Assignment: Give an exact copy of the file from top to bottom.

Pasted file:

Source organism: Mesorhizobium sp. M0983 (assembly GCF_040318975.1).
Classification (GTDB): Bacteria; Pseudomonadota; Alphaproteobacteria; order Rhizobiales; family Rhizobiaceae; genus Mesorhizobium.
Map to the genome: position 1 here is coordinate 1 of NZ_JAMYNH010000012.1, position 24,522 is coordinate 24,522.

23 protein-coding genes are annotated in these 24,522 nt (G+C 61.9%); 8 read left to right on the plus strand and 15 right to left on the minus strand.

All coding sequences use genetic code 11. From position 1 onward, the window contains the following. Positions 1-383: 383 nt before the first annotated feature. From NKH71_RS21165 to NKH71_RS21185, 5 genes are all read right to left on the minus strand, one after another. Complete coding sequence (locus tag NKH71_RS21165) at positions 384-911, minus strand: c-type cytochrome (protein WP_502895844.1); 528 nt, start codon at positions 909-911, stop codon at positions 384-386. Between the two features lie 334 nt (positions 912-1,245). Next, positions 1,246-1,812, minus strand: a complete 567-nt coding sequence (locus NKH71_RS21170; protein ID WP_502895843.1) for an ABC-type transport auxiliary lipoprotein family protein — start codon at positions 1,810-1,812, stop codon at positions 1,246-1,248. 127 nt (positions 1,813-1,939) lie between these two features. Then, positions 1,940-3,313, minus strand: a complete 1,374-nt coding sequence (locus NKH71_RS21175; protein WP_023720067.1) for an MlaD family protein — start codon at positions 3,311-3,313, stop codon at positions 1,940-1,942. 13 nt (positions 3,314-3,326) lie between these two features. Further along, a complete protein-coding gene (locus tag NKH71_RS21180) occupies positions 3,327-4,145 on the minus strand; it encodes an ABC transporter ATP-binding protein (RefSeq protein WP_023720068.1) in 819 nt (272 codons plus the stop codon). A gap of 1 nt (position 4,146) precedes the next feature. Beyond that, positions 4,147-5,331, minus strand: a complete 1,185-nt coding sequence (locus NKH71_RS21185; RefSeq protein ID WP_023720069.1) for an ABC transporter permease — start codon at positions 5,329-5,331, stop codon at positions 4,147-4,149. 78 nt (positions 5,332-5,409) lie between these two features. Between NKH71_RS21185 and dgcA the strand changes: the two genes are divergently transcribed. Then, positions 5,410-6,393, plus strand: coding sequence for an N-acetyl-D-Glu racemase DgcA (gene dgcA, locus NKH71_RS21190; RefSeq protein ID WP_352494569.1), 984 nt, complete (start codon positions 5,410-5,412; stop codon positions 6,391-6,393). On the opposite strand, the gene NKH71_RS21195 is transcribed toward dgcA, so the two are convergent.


Source organism: Mesorhizobium sp. M0983 (assembly GCF_040318975.1).
Classification (GTDB): Bacteria; Pseudomonadota; Alphaproteobacteria; order Rhizobiales; family Rhizobiaceae; genus Mesorhizobium.
Map to the genome: position 1 here is coordinate 1 of NZ_JAMYNH010000012.1, position 24,522 is coordinate 24,522.

23 protein-coding genes are annotated in these 24,522 nt (G+C 61.9%); 8 read left to right on the plus strand and 15 right to left on the minus strand.

All coding sequences use genetic code 11. From position 1 onward, the window contains the following. Positions 1-383: 383 nt before the first annotated feature. From NKH71_RS21165 to NKH71_RS21185, 5 genes are all read right to left on the minus strand, one after another. Complete coding sequence (locus tag NKH71_RS21165) at positions 384-911, minus strand: c-type cytochrome (protein WP_502895844.1); 528 nt, start codon at positions 909-911, stop codon at positions 384-386. Between the two features lie 334 nt (positions 912-1,245). Next, positions 1,246-1,812, minus strand: a complete 567-nt coding sequence (locus NKH71_RS21170; protein ID WP_502895843.1) for an ABC-type transport auxiliary lipoprotein family protein — start codon at positions 1,810-1,812, stop codon at positions 1,246-1,248. 127 nt (positions 1,813-1,939) lie between these two features. Then, positions 1,940-3,313, minus strand: a complete 1,374-nt coding sequence (locus NKH71_RS21175; protein WP_023720067.1) for an MlaD family protein — start codon at positions 3,311-3,313, stop codon at positions 1,940-1,942. 13 nt (positions 3,314-3,326) lie between these two features. Further along, a complete protein-coding gene (locus tag NKH71_RS21180) occupies positions 3,327-4,145 on the minus strand; it encodes an ABC transporter ATP-binding protein (RefSeq protein WP_023720068.1) in 819 nt (272 codons plus the stop codon). A gap of 1 nt (position 4,146) precedes the next feature. Beyond that, positions 4,147-5,331, minus strand: a complete 1,185-nt coding sequence (locus NKH71_RS21185; RefSeq protein ID WP_023720069.1) for an ABC transporter permease — start codon at positions 5,329-5,331, stop codon at positions 4,147-4,149. 78 nt (positions 5,332-5,409) lie between these two features. Between NKH71_RS21185 and dgcA the strand changes: the two genes are divergently transcribed. Then, positions 5,410-6,393, plus strand: coding sequence for an N-acetyl-D-Glu racemase DgcA (gene dgcA, locus NKH71_RS21190; RefSeq protein ID WP_352494569.1), 984 nt, complete (start codon positions 5,410-5,412; stop codon positions 6,391-6,393). On the opposite strand, the gene NKH71_RS21195 is transcribed toward dgcA, so the two are convergent.